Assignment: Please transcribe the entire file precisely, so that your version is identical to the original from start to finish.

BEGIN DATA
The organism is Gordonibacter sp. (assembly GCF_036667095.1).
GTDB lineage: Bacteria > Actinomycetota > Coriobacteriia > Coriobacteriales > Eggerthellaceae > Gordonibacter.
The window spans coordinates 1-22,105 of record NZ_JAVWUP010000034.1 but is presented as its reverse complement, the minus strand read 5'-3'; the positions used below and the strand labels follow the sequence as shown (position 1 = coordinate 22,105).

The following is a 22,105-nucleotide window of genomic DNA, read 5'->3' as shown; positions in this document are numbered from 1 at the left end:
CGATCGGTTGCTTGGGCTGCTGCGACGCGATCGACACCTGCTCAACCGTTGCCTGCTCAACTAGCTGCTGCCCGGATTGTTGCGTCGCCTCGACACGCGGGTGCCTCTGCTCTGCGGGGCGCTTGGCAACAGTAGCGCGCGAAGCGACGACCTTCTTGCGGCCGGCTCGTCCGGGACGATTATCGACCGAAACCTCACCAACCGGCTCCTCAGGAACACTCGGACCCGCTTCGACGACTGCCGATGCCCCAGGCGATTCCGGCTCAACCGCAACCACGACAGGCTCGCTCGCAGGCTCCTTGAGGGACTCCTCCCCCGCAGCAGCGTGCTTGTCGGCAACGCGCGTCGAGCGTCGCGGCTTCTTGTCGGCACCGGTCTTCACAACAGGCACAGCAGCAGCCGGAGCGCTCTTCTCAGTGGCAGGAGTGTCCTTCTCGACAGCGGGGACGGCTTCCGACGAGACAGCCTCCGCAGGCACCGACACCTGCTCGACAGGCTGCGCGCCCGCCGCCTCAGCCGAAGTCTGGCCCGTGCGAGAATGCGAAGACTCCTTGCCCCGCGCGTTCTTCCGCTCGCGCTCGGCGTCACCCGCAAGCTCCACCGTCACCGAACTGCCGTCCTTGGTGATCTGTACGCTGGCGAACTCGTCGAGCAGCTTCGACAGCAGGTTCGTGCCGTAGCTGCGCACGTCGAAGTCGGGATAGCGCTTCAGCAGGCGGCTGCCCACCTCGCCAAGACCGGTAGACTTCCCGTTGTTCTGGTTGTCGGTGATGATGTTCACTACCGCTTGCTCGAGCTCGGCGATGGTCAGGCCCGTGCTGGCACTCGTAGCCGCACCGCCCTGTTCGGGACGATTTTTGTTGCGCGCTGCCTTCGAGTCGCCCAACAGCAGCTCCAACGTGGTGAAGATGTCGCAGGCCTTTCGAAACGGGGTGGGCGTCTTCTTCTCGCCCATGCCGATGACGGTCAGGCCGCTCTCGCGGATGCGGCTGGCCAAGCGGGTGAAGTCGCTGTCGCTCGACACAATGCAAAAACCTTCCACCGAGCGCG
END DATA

The organism is Gordonibacter sp. (assembly GCF_036667095.1).
GTDB lineage: Bacteria > Actinomycetota > Coriobacteriia > Coriobacteriales > Eggerthellaceae > Gordonibacter.
The window spans coordinates 1-22,105 of record NZ_JAVWUP010000034.1 but is presented as its reverse complement, the minus strand read 5'-3'; the positions used below and the strand labels follow the sequence as shown (position 1 = coordinate 22,105).

The following is a 22,105-nucleotide window of genomic DNA, read 5'->3' as shown; positions in this document are numbered from 1 at the left end:
CGATCGGTTGCTTGGGCTGCTGCGACGCGATCGACACCTGCTCAACCGTTGCCTGCTCAACTAGCTGCTGCCCGGATTGTTGCGTCGCCTCGACACGCGGGTGCCTCTGCTCTGCGGGGCGCTTGGCAACAGTAGCGCGCGAAGCGACGACCTTCTTGCGGCCGGCTCGTCCGGGACGATTATCGACCGAAACCTCACCAACCGGCTCCTCAGGAACACTCGGACCCGCTTCGACGACTGCCGATGCCCCAGGCGATTCCGGCTCAACCGCAACCACGACAGGCTCGCTCGCAGGCTCCTTGAGGGACTCCTCCCCCGCAGCAGCGTGCTTGTCGGCAACGCGCGTCGAGCGTCGCGGCTTCTTGTCGGCACCGGTCTTCACAACAGGCACAGCAGCAGCCGGAGCGCTCTTCTCAGTGGCAGGAGTGTCCTTCTCGACAGCGGGGACGGCTTCCGACGAGACAGCCTCCGCAGGCACCGACACCTGCTCGACAGGCTGCGCGCCCGCCGCCTCAGCCGAAGTCTGGCCCGTGCGAGAATGCGAAGACTCCTTGCCCCGCGCGTTCTTCCGCTCGCGCTCGGCGTCACCCGCAAGCTCCACCGTCACCGAACTGCCGTCCTTGGTGATCTGTACGCTGGCGAACTCGTCGAGCAGCTTCGACAGCAGGTTCGTGCCGTAGCTGCGCACGTCGAAGTCGGGATAGCGCTTCAGCAGGCGGCTGCCCACCTCGCCAAGACCGGTAGACTTCCCGTTGTTCTGGTTGTCGGTGATGATGTTCACTACCGCTTGCTCGAGCTCGGCGATGGTCAGGCCCGTGCTGGCACTCGTAGCCGCACCGCCCTGTTCGGGACGATTTTTGTTGCGCGCTGCCTTCGAGTCGCCCAACAGCAGCTCCAACGTGGTGAAGATGTCGCAGGCCTTTCGAAACGGGGTGGGCGTCTTCTTCTCGCCCATGCCGATGACGGTCAGGCCGCTCTCGCGGATGCGGCTGGCCAAGCGGGTGAAGTCGCTGTCGCTCGACACAATGCAAAAACCTTCCACCGAGCGCG